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Global Goalscast: Making the connection between peace and ending hunger

During a humanitarian crisis, there's a rush to bring food and other resources straight to the people who need it most. But as Global Goalscast hosts Edie Lush and Claudia Romo Edelman found, the key to ending hunger is finding peace.

According to the World Food Program, 113 million people in 53 countries are suffering acute hunger. People are at risk of starvation in places like Yemen and Afghanistan and parts of Africa. In many cases, the issue doesn't stem from a lack of food. The problem is that conflict is preventing people from accessing it.

One example comes from the Democratic Republic of the Congo, where Claude Jibidar directs the efforts of the World Food Program.

"If people in the DRC cannot plant because they are uprooted, because they are driven away from their fields, they don't have what they need to feed themselves every day," Jibidar said.

It can be hard to distinguish who the "real victims" are. A former child soldier, who did not want to be identified and is being called "Zachary," said before he joined a militia group at 13, it was difficult for him to survive and find food. But once he was involved in the armed group, he found food through looting, taking resources from farmers or stopping cars in the street.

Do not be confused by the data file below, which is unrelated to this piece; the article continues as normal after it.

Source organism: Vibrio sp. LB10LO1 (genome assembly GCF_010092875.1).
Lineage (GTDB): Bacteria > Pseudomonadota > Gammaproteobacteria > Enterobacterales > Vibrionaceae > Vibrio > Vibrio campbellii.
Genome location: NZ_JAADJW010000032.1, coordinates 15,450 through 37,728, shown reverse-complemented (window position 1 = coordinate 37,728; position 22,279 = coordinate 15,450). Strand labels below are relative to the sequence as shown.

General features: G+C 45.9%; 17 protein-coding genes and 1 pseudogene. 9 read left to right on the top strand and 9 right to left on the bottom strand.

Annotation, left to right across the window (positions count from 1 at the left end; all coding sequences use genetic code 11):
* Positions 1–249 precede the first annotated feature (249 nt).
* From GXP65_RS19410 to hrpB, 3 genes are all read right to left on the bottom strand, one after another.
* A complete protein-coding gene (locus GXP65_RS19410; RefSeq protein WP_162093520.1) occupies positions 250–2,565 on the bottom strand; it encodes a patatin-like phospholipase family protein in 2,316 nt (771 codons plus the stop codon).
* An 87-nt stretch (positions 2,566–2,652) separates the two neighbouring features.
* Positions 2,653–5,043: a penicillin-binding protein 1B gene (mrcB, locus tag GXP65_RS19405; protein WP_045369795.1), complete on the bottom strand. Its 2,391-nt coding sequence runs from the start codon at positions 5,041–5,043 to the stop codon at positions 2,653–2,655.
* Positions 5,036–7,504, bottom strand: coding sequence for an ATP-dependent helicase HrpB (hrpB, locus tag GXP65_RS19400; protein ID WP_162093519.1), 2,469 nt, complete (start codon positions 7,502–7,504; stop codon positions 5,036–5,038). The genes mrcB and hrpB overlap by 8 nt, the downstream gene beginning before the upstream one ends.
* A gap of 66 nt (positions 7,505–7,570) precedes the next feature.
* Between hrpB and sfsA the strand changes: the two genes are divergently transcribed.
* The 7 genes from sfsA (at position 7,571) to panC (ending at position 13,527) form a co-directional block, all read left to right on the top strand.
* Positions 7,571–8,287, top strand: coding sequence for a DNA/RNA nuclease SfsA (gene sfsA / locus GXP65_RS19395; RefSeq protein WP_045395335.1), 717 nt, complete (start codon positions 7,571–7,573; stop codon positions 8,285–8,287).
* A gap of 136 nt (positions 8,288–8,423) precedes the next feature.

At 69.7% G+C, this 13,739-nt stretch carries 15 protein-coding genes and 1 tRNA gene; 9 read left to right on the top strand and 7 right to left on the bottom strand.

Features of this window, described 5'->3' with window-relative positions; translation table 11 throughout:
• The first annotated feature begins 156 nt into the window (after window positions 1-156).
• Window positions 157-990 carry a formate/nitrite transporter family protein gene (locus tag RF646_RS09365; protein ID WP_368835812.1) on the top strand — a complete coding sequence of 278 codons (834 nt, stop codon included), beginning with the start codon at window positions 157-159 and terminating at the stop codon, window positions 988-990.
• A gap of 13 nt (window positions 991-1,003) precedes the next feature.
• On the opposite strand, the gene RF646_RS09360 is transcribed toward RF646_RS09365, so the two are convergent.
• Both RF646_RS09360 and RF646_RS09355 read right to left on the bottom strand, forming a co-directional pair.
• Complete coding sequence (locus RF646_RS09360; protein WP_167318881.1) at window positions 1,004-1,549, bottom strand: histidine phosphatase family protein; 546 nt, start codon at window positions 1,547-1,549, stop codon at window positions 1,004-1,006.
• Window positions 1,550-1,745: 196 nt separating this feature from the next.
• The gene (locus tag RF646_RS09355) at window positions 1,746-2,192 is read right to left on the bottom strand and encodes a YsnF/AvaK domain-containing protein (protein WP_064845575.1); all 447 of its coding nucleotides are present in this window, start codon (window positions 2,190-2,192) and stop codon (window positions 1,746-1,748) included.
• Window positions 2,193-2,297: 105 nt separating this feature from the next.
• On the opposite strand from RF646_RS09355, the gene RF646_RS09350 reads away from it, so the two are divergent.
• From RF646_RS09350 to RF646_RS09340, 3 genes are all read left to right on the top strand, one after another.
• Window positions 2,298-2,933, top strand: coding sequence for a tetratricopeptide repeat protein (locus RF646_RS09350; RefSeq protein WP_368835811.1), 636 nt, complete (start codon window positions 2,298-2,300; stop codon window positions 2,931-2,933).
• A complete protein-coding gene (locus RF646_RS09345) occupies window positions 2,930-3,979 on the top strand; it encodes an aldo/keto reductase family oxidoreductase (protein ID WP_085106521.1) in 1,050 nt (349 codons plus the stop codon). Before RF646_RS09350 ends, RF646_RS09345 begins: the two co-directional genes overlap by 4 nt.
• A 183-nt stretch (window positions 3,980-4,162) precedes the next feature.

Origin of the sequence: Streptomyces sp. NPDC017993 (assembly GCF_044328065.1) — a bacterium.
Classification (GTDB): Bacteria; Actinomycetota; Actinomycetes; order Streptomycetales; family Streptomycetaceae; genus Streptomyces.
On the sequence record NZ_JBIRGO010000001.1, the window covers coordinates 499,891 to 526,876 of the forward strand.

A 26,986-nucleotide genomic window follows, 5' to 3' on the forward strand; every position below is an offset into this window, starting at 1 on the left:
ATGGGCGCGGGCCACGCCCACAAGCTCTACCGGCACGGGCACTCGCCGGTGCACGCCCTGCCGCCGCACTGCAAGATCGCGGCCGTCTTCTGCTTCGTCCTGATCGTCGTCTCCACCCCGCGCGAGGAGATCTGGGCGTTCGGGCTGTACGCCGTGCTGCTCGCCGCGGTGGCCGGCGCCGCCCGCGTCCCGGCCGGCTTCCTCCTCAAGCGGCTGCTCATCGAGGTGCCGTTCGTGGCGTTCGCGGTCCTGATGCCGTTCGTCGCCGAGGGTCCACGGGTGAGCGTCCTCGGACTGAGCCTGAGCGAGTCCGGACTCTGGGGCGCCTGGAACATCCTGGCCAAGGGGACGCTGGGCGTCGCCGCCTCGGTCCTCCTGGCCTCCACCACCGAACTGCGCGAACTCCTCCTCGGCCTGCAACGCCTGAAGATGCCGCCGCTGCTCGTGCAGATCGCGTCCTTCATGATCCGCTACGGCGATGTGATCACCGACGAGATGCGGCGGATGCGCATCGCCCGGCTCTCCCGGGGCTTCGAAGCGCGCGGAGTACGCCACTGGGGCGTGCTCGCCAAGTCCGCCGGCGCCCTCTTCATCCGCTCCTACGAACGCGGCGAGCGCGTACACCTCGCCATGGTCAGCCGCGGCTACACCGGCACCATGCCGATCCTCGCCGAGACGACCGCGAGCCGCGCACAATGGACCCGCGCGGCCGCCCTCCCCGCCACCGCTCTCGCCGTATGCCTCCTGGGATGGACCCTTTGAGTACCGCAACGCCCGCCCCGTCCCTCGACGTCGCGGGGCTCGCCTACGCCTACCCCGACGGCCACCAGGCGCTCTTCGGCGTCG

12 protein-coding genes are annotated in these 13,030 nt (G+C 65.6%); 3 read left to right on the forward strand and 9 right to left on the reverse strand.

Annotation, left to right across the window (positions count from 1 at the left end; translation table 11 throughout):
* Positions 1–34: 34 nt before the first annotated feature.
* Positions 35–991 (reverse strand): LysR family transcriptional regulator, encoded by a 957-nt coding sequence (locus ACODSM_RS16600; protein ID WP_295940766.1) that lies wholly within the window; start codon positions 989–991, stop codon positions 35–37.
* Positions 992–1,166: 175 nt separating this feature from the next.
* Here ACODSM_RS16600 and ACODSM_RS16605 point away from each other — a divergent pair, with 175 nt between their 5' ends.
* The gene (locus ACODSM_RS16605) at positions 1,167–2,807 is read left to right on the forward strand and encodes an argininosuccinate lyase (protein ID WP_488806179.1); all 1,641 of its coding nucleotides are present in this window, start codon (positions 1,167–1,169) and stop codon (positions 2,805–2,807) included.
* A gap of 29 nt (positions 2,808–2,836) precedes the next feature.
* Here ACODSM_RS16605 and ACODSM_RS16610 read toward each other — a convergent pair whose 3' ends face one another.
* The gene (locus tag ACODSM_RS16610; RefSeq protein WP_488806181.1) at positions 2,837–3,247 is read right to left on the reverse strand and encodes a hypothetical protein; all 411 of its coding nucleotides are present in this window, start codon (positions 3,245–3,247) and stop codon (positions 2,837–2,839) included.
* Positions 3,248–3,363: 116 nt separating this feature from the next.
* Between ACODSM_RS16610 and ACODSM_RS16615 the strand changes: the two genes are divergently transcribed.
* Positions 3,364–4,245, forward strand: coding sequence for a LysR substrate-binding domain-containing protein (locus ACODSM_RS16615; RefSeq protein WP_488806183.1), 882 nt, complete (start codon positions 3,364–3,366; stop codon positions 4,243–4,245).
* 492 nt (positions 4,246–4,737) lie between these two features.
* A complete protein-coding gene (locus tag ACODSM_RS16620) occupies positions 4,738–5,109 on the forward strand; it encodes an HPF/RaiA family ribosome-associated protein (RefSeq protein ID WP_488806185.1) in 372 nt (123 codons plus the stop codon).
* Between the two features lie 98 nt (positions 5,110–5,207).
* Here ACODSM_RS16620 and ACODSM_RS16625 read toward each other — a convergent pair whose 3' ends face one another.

Eventually Zachary fled. Thanks to training from a local NGO, he eventually opened his own computer business. He has since used his experience to discourage other young people from joining the same kind of armed group he once was a part of.

That's why humanitarian leaders like Jibidar focus on creating stability. If that happens, places like the DRC can then help others.

"If an end is brought to the conflict, I would be ready to go back to DRC in a few years' time. Not to be distributing food, but to be buying food from the DRC and taking that food in a number of other places where they're hit by drought," Jibidar said.


Is it possible to change the world? Can we still make the planet a better place for us all to live? U.N. special adviser Claudia Romo Edelman and Hub Culture executive editor Edie Lush — hosts of the Global Goalscast — believe the answer is a resounding "yes," and that everyone can play a part. Subscribe to the podcast here.

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